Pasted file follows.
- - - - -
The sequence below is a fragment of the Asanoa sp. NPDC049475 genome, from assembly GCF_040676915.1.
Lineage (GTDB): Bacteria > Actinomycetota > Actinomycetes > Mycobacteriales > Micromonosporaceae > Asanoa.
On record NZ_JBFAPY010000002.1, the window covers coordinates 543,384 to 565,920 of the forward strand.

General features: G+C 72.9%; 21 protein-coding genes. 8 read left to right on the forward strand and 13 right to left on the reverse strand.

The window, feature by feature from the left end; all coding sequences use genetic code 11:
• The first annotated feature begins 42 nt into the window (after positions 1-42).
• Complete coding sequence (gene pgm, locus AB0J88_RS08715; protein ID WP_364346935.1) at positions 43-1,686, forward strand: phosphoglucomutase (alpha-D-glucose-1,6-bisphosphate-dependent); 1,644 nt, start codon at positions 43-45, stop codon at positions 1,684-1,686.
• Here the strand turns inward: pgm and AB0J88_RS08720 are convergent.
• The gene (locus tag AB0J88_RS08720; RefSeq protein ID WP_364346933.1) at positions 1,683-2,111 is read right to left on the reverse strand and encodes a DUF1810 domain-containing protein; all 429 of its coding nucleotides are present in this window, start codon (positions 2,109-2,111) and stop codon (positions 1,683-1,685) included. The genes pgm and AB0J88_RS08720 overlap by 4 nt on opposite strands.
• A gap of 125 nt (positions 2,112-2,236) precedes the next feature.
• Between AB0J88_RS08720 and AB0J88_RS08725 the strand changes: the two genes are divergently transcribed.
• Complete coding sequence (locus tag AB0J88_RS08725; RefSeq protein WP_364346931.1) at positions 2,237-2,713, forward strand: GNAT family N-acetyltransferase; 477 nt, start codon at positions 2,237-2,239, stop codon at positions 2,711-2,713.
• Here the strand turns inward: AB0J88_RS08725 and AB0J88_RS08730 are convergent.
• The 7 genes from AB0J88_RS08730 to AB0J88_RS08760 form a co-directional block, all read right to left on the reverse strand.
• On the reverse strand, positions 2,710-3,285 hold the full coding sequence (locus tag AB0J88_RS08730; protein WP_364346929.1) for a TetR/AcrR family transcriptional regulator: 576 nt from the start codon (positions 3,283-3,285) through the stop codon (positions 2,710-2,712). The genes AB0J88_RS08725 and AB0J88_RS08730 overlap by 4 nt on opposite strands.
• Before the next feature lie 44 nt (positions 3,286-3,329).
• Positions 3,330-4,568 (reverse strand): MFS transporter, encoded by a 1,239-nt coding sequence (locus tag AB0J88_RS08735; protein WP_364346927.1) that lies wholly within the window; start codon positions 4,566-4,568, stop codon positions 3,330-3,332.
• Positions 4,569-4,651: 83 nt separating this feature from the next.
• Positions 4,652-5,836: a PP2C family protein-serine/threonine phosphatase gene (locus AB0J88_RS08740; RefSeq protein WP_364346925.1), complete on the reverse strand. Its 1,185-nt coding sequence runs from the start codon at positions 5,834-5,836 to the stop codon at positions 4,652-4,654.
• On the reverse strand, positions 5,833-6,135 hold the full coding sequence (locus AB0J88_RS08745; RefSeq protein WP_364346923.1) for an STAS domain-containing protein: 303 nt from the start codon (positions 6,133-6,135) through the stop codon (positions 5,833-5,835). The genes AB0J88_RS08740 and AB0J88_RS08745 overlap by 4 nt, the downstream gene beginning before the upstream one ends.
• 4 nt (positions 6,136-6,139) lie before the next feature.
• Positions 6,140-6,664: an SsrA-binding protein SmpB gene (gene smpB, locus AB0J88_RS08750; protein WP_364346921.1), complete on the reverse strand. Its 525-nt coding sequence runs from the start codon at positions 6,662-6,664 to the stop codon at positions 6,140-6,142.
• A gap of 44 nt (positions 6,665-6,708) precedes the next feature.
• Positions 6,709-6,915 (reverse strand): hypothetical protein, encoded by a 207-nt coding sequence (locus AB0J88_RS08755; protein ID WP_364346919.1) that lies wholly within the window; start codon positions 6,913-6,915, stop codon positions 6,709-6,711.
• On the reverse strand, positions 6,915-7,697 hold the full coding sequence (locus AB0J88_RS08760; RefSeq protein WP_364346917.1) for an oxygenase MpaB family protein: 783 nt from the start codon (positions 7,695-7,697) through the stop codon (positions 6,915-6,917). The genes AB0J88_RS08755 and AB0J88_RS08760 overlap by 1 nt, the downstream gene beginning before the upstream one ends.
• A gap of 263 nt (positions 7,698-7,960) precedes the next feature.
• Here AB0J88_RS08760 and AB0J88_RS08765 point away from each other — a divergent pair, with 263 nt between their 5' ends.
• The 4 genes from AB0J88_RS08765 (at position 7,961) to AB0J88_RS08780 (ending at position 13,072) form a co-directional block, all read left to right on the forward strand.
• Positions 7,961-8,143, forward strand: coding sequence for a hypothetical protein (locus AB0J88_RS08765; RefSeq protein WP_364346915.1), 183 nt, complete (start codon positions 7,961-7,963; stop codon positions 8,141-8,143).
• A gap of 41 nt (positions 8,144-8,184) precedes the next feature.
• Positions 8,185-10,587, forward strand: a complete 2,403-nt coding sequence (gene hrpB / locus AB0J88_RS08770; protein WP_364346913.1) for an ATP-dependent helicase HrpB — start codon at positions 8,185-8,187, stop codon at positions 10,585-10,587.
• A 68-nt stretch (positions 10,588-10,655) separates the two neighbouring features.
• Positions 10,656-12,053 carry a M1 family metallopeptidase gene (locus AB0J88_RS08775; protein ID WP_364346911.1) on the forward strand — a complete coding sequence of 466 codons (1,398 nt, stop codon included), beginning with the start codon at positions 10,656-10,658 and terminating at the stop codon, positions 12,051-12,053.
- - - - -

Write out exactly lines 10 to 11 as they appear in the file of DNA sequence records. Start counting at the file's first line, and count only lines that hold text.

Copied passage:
• A gap of 125 nt (positions 2,112-2,236) precedes the next feature.
• Between AB0J88_RS08720 and AB0J88_RS08725 the strand changes: the two genes are divergently transcribed.